By Kelu Zhang
Hawaii will soon have its first cancer clinical research center for cancer patients.
The center, named Ho`ola, meaning healing in English, will be built at the University of Hawaii (“UH”) Cancer Center in Kaka’ako, according to a UH news release.
The center will cost approximately $13 million, equally funded by the Federal’s National Institutes of Health and the State; and will have the size of approximately 36,000 square feet.
The new cancer center has the mission to provide phase 1 experimental treatment for patients with difficult-to-treat cancer or advanced cancers that no longer respond to normal cancer treatment methods. It is estimated that approximately 100 to 200 cancer patients will have the opportunity to be treated in the center every year, all of whom will contribute to the center’s cancer research study.
The construction of the Ho`ola center will soon end an era when phase 1 cancer patients’ only hope was to fly to U.S. mainland cancer centers for treatment. “I am so pleased to learn that the UH Cancer Center has received full funding to build the Early Phase Cancer Clinical Trials Center,” said state Senator Breene Harimoto. “As the first facility of its kind in Hawaii, the center will offer hope for Hawaii residents battling advanced cancers by providing them with the opportunity to participate in early phase clinical trials without having to leave the state. This greatly reduces the financial, physical, and emotional hardships of having to travel to the mainland for treatment that may be their last hope.”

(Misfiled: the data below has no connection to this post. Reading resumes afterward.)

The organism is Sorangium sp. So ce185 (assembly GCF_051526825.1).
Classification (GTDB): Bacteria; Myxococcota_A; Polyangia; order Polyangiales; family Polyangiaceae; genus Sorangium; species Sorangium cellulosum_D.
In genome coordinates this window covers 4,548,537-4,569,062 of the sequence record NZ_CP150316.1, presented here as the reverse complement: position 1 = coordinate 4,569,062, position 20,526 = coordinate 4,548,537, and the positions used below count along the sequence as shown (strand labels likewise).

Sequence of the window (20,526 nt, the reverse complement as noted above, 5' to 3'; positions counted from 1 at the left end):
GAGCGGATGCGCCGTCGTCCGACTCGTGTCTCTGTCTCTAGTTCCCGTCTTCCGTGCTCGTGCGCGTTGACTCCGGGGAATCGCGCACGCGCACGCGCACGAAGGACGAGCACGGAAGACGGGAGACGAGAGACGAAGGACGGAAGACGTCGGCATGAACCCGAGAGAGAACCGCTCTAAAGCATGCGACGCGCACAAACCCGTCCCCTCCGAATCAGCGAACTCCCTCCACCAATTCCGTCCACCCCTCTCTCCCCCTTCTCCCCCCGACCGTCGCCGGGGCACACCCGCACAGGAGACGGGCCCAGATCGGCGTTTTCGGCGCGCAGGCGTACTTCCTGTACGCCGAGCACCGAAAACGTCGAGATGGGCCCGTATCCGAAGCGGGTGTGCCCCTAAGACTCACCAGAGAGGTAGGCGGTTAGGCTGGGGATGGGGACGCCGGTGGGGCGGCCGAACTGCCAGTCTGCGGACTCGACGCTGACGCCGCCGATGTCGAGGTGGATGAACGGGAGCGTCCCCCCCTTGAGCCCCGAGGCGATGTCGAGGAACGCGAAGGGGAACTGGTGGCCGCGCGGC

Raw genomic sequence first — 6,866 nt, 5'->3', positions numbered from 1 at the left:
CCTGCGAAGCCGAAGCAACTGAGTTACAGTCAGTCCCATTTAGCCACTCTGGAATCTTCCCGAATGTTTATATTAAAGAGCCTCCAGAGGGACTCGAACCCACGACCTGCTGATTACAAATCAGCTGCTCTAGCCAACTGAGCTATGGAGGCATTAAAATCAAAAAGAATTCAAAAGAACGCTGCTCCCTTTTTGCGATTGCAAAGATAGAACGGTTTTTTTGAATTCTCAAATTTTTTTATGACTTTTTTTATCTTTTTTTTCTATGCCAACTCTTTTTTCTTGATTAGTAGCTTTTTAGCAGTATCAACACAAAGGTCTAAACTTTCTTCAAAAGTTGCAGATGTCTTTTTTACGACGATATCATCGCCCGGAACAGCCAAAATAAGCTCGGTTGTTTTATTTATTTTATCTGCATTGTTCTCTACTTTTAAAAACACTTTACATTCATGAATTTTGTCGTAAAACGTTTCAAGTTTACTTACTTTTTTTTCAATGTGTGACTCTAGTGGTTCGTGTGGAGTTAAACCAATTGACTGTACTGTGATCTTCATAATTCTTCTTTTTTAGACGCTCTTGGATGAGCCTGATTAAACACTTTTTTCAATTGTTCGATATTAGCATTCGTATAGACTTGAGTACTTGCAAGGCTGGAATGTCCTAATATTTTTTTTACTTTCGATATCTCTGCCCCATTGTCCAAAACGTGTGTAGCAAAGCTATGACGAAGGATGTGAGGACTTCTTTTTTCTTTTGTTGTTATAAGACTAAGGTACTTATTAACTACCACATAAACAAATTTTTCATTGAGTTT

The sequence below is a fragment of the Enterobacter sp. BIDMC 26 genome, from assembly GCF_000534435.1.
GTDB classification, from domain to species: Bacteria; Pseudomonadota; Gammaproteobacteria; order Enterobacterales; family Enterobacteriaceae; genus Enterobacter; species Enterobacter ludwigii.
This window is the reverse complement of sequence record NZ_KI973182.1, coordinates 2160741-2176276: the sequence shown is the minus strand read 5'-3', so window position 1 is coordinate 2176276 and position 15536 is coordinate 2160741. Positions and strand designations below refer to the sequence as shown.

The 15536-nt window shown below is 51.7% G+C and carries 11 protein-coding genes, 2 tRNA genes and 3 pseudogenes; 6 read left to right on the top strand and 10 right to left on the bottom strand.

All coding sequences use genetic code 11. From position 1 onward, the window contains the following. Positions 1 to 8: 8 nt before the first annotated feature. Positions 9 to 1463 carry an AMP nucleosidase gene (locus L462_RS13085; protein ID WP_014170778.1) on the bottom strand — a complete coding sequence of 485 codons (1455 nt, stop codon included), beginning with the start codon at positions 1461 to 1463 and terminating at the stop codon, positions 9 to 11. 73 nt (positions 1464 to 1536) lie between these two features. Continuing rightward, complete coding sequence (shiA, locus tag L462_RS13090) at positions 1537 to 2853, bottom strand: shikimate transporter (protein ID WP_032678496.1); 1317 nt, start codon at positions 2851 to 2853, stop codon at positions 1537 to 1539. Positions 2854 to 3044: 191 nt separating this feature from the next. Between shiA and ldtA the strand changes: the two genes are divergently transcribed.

The Ho`ola cancer research center will be the expansion of UH’s cancer research. It is a joint effort of the UH Cancer Center, Hawaii Pacific Health, Kuakini Medical Center and the Queen’s Medical Center. With approximately 6,700 people diagnosed with cancer annually in the State of Hawaii, the new cancer center will hopefully be able to help some cancer patients and their families significantly once it is completed.